Before we start these notes, a reminder: rabble.ca is kicking off our fundraising drive this month and so I'd like to issue you a little challenge. We know that most of you listeners consume all kinds of media -- mainstream and independent. What rabble.ca wants you to do this year is match your spending on mainstream media: newspapers, cable, whatever you get, and send that amount rabble.ca's way. You can do that at this link: rabble.ca/donate. You can make a one-time donation or buy a membership. It's your support that keeps rabble.ca running. That link again is rabble.ca/donate. Hope to see you there.
(2:00 - 8:54) We're going to start this program with some music. Abousfian Abdelrazik's struggle has been a long one. While he was on a visit from his home in Montreal to Sudan he was jailed by the Sudanese government, on the recommendation of the Canadian Security Intelligence Service. During his imprisonment he was interrogated and tortured, but he was never charged. In 2007, he was released from prison, and took refuge in the Canadian Embassy in Khartoum. He lived there for 14 months, while his attempts to return to Canada were blocked by officials. In 2009, grassroots pressure helped facilitate his return to Canada, and this week Abdelrazik was told that his name had been removed from the UN list of terror suspects, and that his life could return to normal.
In support of Abdelrazik's struggle, Montreal artists have been raising funds and creating work to commemorate his experience as part of Montreal's history. Stefan Cristoff has been writing a series of piano works based on Abdelrazik's struggle, to start off this episode, we're going to play you one of those pieces. Here is is a live performance of a duet for Abdelrazik, performed by cellist Rebecca Foon and Stefan Christoff.
That was Duet for Abdelrazik, performed by Rebecca Foon and Stefan Christoff. A CD of compositions is scheduled for release in 2012. For more information, you can go to: http://artthreat.net/2011/04/abdelrazik-foon-christoff/
(10:25 - 26:55) I'd like you to cast your mind back a few months. Attawapiskat and the housing crisis affecting its residents is all over the news these days. While it is the most recent First Nation to capture the spotlight it is not the only First Nation where housing conditions, education and career prospects for residents are far below the standard Canada insists it wants to provide.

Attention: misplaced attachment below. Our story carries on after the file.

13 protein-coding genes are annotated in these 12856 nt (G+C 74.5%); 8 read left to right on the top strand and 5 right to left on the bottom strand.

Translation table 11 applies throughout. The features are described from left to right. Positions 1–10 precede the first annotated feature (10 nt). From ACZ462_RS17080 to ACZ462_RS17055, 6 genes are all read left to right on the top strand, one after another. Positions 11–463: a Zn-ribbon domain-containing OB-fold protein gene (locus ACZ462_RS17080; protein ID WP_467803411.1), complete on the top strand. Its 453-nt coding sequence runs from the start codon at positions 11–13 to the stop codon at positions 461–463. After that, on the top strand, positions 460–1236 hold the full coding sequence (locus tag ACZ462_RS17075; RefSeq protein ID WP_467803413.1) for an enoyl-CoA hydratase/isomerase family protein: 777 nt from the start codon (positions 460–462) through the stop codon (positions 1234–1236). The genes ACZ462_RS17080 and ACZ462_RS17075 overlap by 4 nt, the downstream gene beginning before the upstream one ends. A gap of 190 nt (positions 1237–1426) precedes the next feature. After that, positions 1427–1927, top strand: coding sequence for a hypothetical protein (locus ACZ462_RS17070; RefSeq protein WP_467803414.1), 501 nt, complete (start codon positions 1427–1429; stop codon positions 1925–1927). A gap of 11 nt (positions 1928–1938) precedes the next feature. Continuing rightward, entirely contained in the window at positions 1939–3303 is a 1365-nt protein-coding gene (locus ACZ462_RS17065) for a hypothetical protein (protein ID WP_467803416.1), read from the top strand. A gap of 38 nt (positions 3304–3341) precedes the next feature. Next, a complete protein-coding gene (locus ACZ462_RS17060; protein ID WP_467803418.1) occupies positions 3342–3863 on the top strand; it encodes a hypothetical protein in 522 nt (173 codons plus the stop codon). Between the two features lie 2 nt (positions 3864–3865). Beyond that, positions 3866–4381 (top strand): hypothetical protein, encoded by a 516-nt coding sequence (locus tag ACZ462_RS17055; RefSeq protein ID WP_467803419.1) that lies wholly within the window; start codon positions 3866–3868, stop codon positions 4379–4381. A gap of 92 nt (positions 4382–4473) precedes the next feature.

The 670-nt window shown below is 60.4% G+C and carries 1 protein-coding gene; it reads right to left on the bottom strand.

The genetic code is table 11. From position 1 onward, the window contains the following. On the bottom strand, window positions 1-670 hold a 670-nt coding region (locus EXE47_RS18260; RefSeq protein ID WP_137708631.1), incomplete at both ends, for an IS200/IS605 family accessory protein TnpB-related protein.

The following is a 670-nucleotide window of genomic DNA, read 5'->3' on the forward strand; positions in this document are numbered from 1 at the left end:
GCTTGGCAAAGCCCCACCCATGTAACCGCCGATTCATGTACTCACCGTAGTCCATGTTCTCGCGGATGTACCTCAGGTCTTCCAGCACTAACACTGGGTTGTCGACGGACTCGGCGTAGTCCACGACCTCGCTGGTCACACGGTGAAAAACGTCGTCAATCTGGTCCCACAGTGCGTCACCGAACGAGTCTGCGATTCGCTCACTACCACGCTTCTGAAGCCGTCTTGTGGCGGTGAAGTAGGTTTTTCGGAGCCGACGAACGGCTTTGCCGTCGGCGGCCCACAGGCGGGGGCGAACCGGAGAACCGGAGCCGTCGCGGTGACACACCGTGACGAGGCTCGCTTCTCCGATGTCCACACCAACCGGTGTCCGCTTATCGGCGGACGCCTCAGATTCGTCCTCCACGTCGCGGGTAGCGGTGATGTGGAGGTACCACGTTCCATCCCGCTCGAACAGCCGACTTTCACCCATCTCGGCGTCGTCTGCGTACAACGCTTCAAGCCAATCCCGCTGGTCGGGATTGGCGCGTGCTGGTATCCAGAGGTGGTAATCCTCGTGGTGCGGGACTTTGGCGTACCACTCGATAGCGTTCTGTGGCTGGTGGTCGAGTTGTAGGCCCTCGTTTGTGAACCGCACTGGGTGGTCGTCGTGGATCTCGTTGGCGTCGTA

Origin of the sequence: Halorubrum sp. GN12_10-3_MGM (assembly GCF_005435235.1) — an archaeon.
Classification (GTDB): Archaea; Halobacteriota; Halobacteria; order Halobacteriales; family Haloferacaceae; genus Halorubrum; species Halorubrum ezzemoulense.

Despair and suicide are common in communities where living conditions that include poor housing, no plumbing and inconsistent water supplies. I thought it would be appropriate, in this episode, to play an interview I conducted earlier this year with Joanne Dallaire. In August, after two months which saw five young people commit suicide in his community, Gordon Peter, the former chief of Pikangikum First Nation, wrote an open letter asking for assistance. It hit the media, but was soon lost under other suicide reports as two NHL players took their own lives.
Joanne Dallaire agreed to talk to me after the Pikangikum story had fallen out of the news. She has worked with Ryerson University to help incorporate aboriginal teachings into curriculum there, conducts healing workshops for aboriginal and non-aboriginal organizations across Ontario, and sits as an adviser for several agencies. She devotes herself to teaching and healing. She is from Attawapiskat. Here's our conversation.
(27:12 - 30:29) This month the Occupy movement in Canada faced strong opposition from municipal governments in most cities. Vancouver, Ottawa, and Toronto suffered the most high-profile evictions.
Raffi is known by many for his work as a children's entertainer. He is also a well-known social change advocate,writing songs in support of social movements worldwide. He took his inspiration for the song we're about to feature from the Occupy movement. Here is Raffi with No Wall Too Tall. For more coverage of the Occupy movement as it continues, go to rabble.ca/occupy.
(31:14 - 34:09) Cathi Bond is rabble.ca's trusty movie columnist. While the rabble.ca podcast Reel Women -- where she and Judy battled it out over movie picks -- is done, that doesn't mean that Cathi is off the movie beat. In this episode of rabble radio I thought I'd bring you her latest. The new podcast is called Watch Me. This episode, she's talking about Sarah's Key. Here's Cathi. If you want to subscribe for Cathi's DVD recommendations, you know where to go. rabble.ca/podcasts then click the link to Watch Me.
That brings us to the end of this episode of rabble radio, thanks for listening. Just a quick reminder before we take off.
Thanks to all the people who helped to put this episode together: Cathi Bond, Emily Hill, and Kim Wiltzen. Small crew this week! Our theme was composed for us by Bob Wiseman.
If you have any comments or questions, please don't hesitate to email rabble radio. You can do that by emailing me. My address is as follows: [email protected]
That's all from me. Talk to you next month. And I can't leave without giving you the donate address again: rabble.ca /donate.
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